Belle Boggs grew up in Virginia's Tidewater region, in a rural area near the Mattaponi River inhabited by hardscrabble whites, blacks and American Indians. Her respect for that land and its people, as well as a profound understanding of what's unique and what's universal about them, shine through in Mattaponi Queen, her debut collection of linked short stories... The quality and power of this young writer's imagination and writing are such that even if you've never been to that area, never plan to go, don't know, don't even care, where it is, you can't help but be snared good by these stories and characters ... That's Boggs' gift, for infusing mundane moments with magic. It's what the finest fiction does for us, helps us see what we might otherwise not. Belle Boggs' arrival is a gift to those who read looking for just such insight.
The Mattaponi is formed by the confluence of four small rivers, and the author employs it deftly as a metaphorical merging of working-class folks of every race and ethnicity. She braids the stories together with recurrent characters and locales, but the stories nimbly evade the first-collection pitfall of too much sameness ... The stories are not heavily plotted, and Boggs doesn’t always find satisfying exits, but even in those that seem to tread closest to cliché...she writes with subtlety, empathy and command, so that every page features small surprises: jolts of recognition, pungent dialogue, keen observations ... Unfussy, understated and richly varied stories—a promising debut.
With two exceptions, all the stories in Mattaponi Queen are set in King William or King and Queen County, many of them on or near the Mattaponi Indian Reservation in King William ... State Route 30 serves as an avenue of escape, a road to redemption, or a pathway to acceptance and love for many of the characters ... These characters manage to make their way in a fallen world, often within sight of the Edenic banks of the Mattaponi River, and some even achieve a semblance of happiness and joy ... In reading about these familiar places, you might spot some familiar faces of people confronting life’s adversities and searching for love and understanding. Indeed, you might find yourself reflected in the pages of this remarkable collection of stories.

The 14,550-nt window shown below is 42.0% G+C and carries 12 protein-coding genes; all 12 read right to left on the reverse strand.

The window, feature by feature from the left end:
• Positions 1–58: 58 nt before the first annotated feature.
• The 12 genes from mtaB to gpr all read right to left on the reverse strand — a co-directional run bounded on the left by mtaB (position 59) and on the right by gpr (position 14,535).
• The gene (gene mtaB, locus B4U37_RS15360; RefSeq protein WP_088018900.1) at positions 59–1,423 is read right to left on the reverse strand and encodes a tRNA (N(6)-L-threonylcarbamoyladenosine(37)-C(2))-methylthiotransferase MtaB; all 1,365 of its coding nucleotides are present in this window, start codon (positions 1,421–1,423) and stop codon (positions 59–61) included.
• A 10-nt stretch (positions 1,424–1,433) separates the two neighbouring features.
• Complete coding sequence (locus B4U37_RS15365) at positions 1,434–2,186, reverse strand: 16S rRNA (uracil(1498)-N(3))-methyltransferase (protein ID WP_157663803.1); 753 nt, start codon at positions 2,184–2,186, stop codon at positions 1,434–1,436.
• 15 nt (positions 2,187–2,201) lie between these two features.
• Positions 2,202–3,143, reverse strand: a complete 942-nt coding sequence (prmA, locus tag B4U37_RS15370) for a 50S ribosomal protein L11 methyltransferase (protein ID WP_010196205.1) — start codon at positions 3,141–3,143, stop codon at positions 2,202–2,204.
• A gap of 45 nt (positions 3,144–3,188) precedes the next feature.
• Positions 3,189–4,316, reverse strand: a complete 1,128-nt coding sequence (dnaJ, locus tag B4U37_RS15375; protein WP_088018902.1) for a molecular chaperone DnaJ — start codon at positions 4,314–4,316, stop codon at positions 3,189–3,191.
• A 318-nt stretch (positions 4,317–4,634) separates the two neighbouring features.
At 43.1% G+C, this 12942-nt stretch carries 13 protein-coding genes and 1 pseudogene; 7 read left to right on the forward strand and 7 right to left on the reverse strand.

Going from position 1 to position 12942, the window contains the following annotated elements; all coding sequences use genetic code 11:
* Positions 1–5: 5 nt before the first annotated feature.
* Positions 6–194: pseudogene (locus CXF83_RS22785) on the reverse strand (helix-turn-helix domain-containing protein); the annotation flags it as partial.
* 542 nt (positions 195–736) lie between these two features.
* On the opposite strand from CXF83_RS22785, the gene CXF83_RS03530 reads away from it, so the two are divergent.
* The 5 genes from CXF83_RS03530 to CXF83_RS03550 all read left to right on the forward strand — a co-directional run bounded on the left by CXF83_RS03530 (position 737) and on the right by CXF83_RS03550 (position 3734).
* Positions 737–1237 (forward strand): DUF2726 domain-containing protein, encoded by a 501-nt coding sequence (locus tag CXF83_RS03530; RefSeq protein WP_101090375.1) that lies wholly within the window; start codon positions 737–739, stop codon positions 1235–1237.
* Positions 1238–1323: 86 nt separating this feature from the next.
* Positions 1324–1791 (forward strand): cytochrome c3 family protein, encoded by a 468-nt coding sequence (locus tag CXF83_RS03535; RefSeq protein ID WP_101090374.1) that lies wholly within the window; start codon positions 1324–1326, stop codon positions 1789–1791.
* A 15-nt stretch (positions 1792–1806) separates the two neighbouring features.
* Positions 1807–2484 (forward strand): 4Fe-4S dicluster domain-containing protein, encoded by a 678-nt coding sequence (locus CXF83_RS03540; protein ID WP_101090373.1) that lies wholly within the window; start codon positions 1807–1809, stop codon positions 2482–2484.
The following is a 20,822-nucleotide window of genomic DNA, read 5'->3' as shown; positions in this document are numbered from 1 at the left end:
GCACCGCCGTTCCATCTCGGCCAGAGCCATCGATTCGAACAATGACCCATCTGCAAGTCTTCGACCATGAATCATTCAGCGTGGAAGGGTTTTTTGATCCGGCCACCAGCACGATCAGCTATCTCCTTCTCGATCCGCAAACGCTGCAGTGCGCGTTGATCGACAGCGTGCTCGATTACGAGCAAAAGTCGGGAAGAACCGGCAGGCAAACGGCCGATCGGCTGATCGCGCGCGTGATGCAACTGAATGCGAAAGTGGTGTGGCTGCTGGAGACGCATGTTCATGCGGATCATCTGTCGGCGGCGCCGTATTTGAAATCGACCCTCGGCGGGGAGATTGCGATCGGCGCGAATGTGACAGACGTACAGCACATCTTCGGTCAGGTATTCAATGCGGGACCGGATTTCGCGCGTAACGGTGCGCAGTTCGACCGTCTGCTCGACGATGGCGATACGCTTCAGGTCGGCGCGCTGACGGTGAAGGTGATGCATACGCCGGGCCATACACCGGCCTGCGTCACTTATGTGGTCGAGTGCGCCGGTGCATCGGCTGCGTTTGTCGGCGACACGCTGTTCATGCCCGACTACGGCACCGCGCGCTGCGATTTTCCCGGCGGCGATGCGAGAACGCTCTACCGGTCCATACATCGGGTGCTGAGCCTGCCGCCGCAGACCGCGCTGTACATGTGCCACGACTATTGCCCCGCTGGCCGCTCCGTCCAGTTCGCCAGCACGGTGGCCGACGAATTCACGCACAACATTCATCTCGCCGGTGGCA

Mattaponi Queen, Belle Boggs's flawless debut collection and 2009 Bakeless Fiction Prize winner, contains a series of interconnected stories about the inhabitants of the Mattaponi Indian Reservation and bordering Virginia counties. It's the kind of place where people tend to settle with decades of secrets, even if they had once envisioned living somewhere else ... Boggs's landscape informs the tone of the stories and its protagonists alike. The reservation was just like anywhere else, trailers and double-wides and clapboard ranchers set on weedy lawns far off the black asphalt road ... Each of the stories in the debut collection can stand alone, something many writers aspire to yet few achieve with such success. The protagonists aren't merely hardscrabble people trying to get by, they're trying to make sense of their lives and where they fit in the space of the world beyond the neighboring counties.